So Sam's nephew says, hey, he says, you like music, right? And Sam, being a fan of music, and being someone who saw Hendrix play, was like, yeah. Of course. So Sam gets tickets, and asks if I'd like to go. I'd been playing their new album for a while at work, and he knew I was a fan.
Now, let me first say that everyone has a taste in music. Some people listen to and love things that I could never in my life learn to like, much less love. But that's OK; I'm a fan of music as a conduit of emotion, and I'm a fan of it as a snapshot of a time in space, a sort of anchor for emotional content that can be revisited. Also, it sounds better than nothing. That said, I'm not a raging fan of any particular artist. I've seen most of the bands that I really like, and I've enjoyed the hell out of them, but I don't want to know them or hang out or collect anything of theirs that isn't music. Plus, while I acknowledge that TOOL may be the very best collective of talent in modern rock, some of their shit sucks. I'm not crazy.
Death Cab is an odd band. They remind me, capability-wise, of Vampire Weekend: technically solid musicians who find a gimmick and nail it every single time. In the case of Death Cab, that gimmick is catchy hooks surrounding really horribly depressing lyrics. They have a solid basis in experimental electronics, and a very solid rhythm section. They know how to make a very bouncy hook when needed.
In the realm of music, I find that I like flaws in "honest" music, those DIY not-quite-pro moments in punk and Appalachian folk that make the song that much more human. More emotion than polished capability. But, I'm also a huge fan of King Crimson, a band that has zero technical or musical flaws in their output; everything is precise, engineered, solid, clean, and very, very well done. Death Cab is a very dense version of that: a very polished, solid sound that doesn't do well if played poorly. There's a lot of technology hidden in the tracks, and it is well hidden...never obtrusive.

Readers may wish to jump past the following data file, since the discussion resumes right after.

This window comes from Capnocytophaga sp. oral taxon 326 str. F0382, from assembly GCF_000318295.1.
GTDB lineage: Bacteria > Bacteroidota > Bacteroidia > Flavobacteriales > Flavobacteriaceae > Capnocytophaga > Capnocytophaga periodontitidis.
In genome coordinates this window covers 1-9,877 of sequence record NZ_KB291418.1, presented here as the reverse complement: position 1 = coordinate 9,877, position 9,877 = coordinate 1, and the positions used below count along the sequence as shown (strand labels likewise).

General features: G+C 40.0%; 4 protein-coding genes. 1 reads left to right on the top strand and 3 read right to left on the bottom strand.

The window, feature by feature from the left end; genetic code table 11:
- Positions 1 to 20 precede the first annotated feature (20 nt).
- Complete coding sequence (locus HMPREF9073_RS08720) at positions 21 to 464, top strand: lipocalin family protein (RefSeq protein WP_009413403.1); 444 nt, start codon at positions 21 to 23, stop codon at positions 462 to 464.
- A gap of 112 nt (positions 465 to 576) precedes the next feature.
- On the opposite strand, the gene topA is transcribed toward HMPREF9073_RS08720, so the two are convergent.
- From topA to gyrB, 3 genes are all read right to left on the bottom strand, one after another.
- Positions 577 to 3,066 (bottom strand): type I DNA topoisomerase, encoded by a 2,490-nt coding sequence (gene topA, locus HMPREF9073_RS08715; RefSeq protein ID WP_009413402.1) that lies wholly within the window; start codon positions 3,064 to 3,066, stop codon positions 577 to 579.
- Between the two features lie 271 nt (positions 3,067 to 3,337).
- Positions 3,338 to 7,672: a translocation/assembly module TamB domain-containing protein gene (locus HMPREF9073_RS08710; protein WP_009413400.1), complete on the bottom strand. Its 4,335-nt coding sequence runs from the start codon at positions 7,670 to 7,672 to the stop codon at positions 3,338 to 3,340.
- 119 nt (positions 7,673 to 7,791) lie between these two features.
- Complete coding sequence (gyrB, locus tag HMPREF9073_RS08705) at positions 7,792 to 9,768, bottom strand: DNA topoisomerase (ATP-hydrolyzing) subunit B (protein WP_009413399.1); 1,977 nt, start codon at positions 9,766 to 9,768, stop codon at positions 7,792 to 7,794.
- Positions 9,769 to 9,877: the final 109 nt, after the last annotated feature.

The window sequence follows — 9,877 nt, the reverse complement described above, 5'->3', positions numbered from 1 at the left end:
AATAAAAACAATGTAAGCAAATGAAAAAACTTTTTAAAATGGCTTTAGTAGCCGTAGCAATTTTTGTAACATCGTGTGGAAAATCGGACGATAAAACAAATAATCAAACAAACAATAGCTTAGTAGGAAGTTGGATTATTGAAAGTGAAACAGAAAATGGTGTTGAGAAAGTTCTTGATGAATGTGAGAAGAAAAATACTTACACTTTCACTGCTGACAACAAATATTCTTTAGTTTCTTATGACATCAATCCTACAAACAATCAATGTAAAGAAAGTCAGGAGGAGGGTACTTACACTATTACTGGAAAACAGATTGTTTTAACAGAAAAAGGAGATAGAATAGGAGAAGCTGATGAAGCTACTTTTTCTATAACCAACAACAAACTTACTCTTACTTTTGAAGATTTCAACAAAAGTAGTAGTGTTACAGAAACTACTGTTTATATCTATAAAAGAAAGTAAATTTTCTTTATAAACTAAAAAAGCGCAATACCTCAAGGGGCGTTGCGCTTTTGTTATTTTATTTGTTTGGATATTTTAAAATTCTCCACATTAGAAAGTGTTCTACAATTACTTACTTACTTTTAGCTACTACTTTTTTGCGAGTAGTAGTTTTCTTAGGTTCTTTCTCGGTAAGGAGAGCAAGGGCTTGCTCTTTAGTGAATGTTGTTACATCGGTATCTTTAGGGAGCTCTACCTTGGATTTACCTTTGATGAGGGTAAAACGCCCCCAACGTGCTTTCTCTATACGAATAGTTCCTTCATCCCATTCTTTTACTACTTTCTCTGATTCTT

I could have just written, hey, I like it, and saved us all a lot of trouble, but I find that as a fan of music, I often defend my listening tastes preemptively. I like Michael Jackson's first four solo albums. I'm a fan of 1970s Tangerine Dream. These two things are not at all related, and they are liked for very different reasons.
The thing with a lot of the music I listen to is, it is new. The artists are new-ish. Also, I tend to like hipster music tastes; the aesthetic is very appealing to me. Not the early 20th century garb or the quirky fashion scene, but the music itself. That means that in a lot of shows I'd like to go to, I'm the oldest person in the room, or at least in the top one percent of age.
I don't go to a lot of live shows because I really like music. The live shows in Austin...and there are more than you can imagine...are sometimes fairly well mixed and the crowds aren't jerks. That's maybe one show out of a thousand in a week. The odds of going to a decent gig are tiny. This particular Death Cab show, though, was taking place at a newly renovated (and recently bankrupted) Austin Music Hall. In the past, AMH was an awful venue. Terrible sound, stupid crowd layout, and the very worst people in the crowd. I had high hopes, seeing as how the actual sound production of Death Cab is very well reviewed. They carry a lot of their own PA with them. That's normally a good sign.